The following are the equipment choices I made for a total of $347. Oh, and in case you’re wondering, no one is compensating me in any way for these endorsements.
> Lighting: After consulting with my professional photographer friend, Patrick Rapps, I chose the Neewer Ring Light. It has a dimmer control that adjusts from 1% to 100% and it puts off very little heat. It does not come with a stand, but as a speaker and musician, I had an extra mic stand. It is now mounted so that it is shining head-on at me. My Neewer also has come in handy for casual family photos elsewhere in the house. Cost: $66.
> Camera: The built-in FaceTime HD camera on my iMac just wasn’t cutting it. I chose the highly recommended C922x Pro Stream Webcam, a full 1080p HR camera. It clips on top of my iMac and also can be mounted in a wide variety of places. It has built-in light correction and a 5-foot cable, so it’s versatile. It also has built-in microphones that are better than the iMac built-in microphones, but not as good as my next choice. Cost: $151.
> Microphone: The webcam mic was better than the iMac built-in, but not nearly as good as my Blue Yeti. You can hear the difference between the built-in mic and the Blue Yeti. The Blue Yeti has settings for cardioid, bidirectional, omnidirectional, and stereo. That makes it good for Zoom meetings, podcasts, and even recording my guitar for those random “public speaking blues” songs I post on my Instagram occasionally. The Blue Yeti also has a volume control, a mute button, and zero-latency headphone output. Cost: $130.
So, those are the equipment choices I made. I encourage you to shop around and discover what works best for you. And when you find the right fit, you’ll be well on your way to being a virtual business presenter that can turn heads, win hearts, and get results.
By Paul Barton
The great Zoom meeting debate is on – green screen vs. real background. What say you? Which do you prefer? If you’re not sure, here are some things to consider that will lead you to the answer that’s best suited for your presentation.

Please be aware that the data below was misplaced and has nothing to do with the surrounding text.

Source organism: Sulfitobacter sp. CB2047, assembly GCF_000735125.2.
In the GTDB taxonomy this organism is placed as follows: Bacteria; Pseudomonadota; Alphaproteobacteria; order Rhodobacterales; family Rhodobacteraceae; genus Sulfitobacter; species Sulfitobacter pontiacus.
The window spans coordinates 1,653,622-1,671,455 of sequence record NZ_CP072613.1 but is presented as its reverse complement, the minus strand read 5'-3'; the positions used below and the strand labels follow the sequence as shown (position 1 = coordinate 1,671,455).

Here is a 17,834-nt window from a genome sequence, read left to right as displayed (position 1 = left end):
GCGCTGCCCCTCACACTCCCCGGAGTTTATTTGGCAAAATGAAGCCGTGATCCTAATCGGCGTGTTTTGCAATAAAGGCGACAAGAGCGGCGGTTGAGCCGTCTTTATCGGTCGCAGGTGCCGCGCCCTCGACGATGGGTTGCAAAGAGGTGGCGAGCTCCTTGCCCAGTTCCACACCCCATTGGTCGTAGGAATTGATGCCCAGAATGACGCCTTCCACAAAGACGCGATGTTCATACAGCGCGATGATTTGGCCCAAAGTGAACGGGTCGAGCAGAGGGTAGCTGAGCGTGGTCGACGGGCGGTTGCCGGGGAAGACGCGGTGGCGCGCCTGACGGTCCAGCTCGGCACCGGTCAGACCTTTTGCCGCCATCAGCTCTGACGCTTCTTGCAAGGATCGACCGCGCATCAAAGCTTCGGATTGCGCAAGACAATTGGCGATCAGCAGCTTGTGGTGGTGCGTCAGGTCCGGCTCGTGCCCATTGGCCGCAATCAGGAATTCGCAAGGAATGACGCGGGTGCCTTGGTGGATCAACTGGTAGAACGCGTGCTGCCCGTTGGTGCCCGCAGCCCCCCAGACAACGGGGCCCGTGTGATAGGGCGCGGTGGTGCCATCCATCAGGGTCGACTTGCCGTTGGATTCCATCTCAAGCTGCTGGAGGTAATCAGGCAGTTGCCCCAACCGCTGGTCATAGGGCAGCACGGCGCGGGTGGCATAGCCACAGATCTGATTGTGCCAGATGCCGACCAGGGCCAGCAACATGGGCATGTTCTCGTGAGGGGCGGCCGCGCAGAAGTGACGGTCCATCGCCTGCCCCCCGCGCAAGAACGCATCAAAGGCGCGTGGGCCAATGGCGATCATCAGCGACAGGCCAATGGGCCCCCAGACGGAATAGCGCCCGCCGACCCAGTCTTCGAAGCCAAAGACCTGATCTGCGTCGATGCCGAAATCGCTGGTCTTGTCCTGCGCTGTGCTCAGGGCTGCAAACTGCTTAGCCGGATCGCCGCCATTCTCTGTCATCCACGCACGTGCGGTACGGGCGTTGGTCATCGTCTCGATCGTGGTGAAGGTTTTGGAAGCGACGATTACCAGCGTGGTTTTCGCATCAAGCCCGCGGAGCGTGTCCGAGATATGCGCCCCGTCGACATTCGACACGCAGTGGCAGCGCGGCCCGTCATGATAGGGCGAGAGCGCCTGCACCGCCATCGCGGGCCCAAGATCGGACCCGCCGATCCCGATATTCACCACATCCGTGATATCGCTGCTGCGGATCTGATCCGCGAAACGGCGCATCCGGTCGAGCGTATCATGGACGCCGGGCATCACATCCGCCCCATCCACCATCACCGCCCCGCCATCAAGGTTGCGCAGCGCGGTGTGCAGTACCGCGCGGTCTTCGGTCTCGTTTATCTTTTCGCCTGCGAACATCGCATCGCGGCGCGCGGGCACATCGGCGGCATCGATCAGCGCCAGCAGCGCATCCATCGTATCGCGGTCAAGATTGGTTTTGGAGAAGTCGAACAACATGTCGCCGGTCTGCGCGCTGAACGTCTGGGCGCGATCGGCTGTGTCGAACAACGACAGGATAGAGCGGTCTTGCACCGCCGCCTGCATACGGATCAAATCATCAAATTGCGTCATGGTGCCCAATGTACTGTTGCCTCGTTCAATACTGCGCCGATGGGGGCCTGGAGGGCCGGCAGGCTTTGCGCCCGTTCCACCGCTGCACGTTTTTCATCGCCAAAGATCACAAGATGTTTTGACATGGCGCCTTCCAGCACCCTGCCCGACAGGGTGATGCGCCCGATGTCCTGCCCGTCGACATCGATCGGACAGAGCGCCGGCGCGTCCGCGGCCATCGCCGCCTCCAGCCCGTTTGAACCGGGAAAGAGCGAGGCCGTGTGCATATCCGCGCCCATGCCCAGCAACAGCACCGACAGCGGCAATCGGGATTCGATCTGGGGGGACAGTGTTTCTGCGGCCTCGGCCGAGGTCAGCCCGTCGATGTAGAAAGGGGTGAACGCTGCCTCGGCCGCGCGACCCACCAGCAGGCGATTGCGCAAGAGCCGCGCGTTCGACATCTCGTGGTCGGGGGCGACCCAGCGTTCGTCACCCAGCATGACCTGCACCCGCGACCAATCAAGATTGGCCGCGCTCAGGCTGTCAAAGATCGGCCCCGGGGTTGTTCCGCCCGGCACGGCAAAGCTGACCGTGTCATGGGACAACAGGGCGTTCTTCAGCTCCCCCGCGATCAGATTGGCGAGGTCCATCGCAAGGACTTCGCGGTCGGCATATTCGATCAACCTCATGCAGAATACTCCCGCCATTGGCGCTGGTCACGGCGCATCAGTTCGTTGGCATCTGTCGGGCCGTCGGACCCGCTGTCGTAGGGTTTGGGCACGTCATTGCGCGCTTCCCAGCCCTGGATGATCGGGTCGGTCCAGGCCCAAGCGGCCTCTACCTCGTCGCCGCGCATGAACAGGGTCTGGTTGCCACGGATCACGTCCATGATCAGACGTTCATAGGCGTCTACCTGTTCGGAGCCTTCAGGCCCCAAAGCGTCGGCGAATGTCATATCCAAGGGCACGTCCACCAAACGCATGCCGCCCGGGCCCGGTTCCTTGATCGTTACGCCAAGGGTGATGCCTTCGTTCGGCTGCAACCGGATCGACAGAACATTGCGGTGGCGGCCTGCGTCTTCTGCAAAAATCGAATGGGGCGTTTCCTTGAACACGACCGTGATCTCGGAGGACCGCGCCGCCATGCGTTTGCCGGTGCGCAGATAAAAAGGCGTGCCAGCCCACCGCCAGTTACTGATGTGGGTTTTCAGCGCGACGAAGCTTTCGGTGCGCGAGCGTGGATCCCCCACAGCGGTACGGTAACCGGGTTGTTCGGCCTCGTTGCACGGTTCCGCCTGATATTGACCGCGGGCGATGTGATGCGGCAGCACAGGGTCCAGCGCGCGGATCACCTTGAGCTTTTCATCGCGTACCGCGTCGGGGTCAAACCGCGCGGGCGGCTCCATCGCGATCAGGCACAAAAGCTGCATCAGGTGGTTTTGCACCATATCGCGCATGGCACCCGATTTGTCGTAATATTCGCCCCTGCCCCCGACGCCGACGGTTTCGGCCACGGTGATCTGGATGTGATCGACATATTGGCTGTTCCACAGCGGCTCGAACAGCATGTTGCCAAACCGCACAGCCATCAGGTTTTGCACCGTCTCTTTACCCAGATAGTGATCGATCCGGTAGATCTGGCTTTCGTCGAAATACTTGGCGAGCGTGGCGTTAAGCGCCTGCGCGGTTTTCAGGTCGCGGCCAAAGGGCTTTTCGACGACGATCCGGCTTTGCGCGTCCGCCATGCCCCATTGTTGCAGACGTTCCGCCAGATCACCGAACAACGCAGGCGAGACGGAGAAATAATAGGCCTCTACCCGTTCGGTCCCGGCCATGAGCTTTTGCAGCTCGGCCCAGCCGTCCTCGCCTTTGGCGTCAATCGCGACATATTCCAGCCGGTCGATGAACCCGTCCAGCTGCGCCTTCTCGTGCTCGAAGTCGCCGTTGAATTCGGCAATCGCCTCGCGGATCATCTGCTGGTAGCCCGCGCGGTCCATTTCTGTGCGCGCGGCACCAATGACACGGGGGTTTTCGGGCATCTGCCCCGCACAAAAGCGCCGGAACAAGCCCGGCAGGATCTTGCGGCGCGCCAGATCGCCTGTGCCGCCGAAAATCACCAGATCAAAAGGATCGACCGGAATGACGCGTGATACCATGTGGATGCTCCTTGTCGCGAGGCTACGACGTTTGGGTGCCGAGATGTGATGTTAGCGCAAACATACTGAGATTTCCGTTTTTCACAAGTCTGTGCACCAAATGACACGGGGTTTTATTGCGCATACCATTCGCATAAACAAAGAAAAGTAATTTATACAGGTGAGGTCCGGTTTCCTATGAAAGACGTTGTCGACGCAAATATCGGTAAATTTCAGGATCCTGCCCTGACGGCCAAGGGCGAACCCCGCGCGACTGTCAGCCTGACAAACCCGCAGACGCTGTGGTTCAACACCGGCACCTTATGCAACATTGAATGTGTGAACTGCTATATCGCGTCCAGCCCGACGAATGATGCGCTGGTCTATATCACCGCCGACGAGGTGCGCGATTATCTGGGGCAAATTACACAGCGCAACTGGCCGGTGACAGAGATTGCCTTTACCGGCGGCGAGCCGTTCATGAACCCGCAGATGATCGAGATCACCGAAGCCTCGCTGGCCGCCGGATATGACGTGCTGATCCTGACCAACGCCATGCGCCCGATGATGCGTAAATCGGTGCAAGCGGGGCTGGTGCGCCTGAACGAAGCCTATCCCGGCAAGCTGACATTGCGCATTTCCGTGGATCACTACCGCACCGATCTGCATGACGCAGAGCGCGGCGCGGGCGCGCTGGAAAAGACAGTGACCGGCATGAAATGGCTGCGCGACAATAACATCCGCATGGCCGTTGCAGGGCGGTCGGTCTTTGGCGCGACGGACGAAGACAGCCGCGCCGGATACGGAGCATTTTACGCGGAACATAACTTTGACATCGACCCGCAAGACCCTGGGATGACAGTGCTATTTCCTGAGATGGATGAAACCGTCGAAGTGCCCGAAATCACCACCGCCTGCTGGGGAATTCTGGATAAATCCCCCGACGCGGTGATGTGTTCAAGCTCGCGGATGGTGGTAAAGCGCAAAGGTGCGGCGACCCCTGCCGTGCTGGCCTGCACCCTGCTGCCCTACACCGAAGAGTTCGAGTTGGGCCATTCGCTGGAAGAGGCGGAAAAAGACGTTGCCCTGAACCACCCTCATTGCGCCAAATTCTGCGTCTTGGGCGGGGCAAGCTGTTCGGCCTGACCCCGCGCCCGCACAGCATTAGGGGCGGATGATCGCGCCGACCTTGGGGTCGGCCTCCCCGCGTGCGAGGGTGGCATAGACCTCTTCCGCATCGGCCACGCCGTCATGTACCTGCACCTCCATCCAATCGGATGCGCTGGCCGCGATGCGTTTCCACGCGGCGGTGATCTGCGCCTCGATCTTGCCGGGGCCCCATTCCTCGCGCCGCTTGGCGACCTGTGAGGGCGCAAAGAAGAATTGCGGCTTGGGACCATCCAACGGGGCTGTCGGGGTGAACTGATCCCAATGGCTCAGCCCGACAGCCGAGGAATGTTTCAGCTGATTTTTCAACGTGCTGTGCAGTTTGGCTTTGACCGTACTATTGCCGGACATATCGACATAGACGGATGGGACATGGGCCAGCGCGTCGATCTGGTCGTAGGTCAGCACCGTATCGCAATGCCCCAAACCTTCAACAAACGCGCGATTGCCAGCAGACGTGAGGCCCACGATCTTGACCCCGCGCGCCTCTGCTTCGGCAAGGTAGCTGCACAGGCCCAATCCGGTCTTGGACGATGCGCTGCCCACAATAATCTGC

Green screens can provide a layer of privacy if you don’t have an attractive home office and they can be professional looking when done correctly. But if you want to look professional, ditch the unrealistic and distracting views of the Golden Gate Bridge and the fun but silly palm trees blowing in the wind. Instead, go with a simple background, such as a solid color with your company logo or an uncluttered photo.
Canva or Snappa offer Zoom templates that you can easily customize. You can slightly blur your photo for a more realistic look. If you use the Zoom built-in virtual background without an actual green screen behind you, your audience will likely see your head warp as you move.
I know some folks who painted an entire wall green or purchased green screen backdrops. These solutions work well and are a good choices if you’re using them enough to warrant the time and expense. However, there are less expensive options. I set up a simple green screen in my home office using an appropriately colored green blanket I bought at Walmart for $7. Then I created a solid-colored Zoom background with my company logo for meetings I was hosting and a solid colored non-logo background for meetings where I was a participant.
Although I was able to get my green screen to look good, I prefer my actual bookshelf background for most business situations.
A natural background allows you to show your audience a bit of your personality. And, of course, it’s also more authentic and less pretentious.